I have found that comparing the results of the keys() and values() methods of the dict built-in to themselves results in inconsistent results:

instance = {'one': 1}

instance.values() == instance.values() # Returns False
instance.keys() == instance.keys()     # Returns True

Running the above code in Python 2.7 will return True for both calls, leading me to believe that there is some implementation detail in Python 3's dict_values that causes this strange behaviour.

Is there a reason for this behaviour or have i stumbled upon some obscure bug?

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    This seems to be interesting as I just checked id of two values and they are same as well still == is returning False. I believe one has to dig a bit more in the source code to find the reason for it. – mad_ Mar 6 '19 at 16:01
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    Don't know the answer, but it can be simplified to d.values() == d.values() is false. – VPfB Mar 6 '19 at 16:01
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    Good catch, I'll edit my question to be more general. – thom747 Mar 6 '19 at 16:10

The short answer: class dict_values doesn't have a __eq__ method implemented, but class dict_keys does:

>>> d.values().__eq__(d.values())
>>> d.keys().__eq__(d.keys())

Therefore, the d.values()'s == comparison evaluates to False.

The longer answer of why it wasn't implemented is a different one and can be seen with a little more digging on the documentation of dict-view objects. This part seems especially relevant (emphasis mine):

Keys views are set-like since their entries are unique and hashable. If all values are hashable, so that (key, value) pairs are unique and hashable, then the items view is also set-like. (Values views are not treated as set-like since the entries are generally not unique.) For set-like views, all of the operations defined for the abstract base class collections.abc.Set are available (for example, ==, <, or ^).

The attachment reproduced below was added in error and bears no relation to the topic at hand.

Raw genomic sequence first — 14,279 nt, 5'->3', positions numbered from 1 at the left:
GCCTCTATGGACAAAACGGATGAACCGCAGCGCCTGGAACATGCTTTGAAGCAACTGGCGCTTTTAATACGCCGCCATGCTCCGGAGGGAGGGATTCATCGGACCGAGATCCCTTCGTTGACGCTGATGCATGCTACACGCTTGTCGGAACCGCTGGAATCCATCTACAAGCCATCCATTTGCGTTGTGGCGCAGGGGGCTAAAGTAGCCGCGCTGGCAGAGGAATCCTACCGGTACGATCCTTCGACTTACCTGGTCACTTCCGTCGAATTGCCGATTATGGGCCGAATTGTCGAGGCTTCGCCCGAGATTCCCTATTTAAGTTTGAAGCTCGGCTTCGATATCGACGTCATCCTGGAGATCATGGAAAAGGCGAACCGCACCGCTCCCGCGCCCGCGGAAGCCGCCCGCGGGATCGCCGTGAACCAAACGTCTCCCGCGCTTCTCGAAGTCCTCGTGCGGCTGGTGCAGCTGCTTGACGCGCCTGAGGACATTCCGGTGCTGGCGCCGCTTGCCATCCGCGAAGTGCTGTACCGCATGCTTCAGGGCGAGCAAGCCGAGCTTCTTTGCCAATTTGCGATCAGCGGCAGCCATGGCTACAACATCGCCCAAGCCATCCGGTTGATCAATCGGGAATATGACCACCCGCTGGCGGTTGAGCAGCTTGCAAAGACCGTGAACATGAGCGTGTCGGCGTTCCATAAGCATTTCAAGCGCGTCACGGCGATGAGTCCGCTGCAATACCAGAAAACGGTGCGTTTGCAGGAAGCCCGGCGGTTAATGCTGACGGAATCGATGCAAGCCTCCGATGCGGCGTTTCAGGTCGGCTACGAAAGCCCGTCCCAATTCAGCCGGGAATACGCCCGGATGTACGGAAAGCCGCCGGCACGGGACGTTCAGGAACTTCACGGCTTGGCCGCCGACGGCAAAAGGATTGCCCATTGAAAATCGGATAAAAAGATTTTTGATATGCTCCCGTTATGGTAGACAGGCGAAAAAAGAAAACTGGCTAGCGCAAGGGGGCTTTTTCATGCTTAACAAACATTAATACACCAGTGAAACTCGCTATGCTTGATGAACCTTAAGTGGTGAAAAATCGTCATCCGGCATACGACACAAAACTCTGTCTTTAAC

Since keys must be unique, it makes sense that they are set-like and are supported with the class operations of collections.Set. Values are not set-like due to non-uniqueness.

In Python 2.7 however, d.keys() and d.values() both return a list per the documentation therefore this restriction does not apply. Since they are both the same type of object, it makes sense the same operation will work on both. If you used viewkeys and viewvalues as mentioned in the documentation of dict-view objects in Python2.7, then you can expect similar behaviour:

# Python 2.7
from collections import Set
# in Python 3.x this would be from collections.abc import Set

d = {"one": 1}

print isinstance(d.viewkeys(), Set)
# True

print isinstance(d.viewvalues(), Set)
# False

print d.viewkeys() == d.viewkeys()
# True

print d.viewvalues() == d.viewvalues()
# False
| improve this answer | |
  • I suppose it's possible that on Python 2 two different dict objects with the same keys might return them in a different order, whereas the documentation implies that on Python 3 the order of keys is ignored during comparisons. – Marius Gedminas Mar 11 '19 at 9:34

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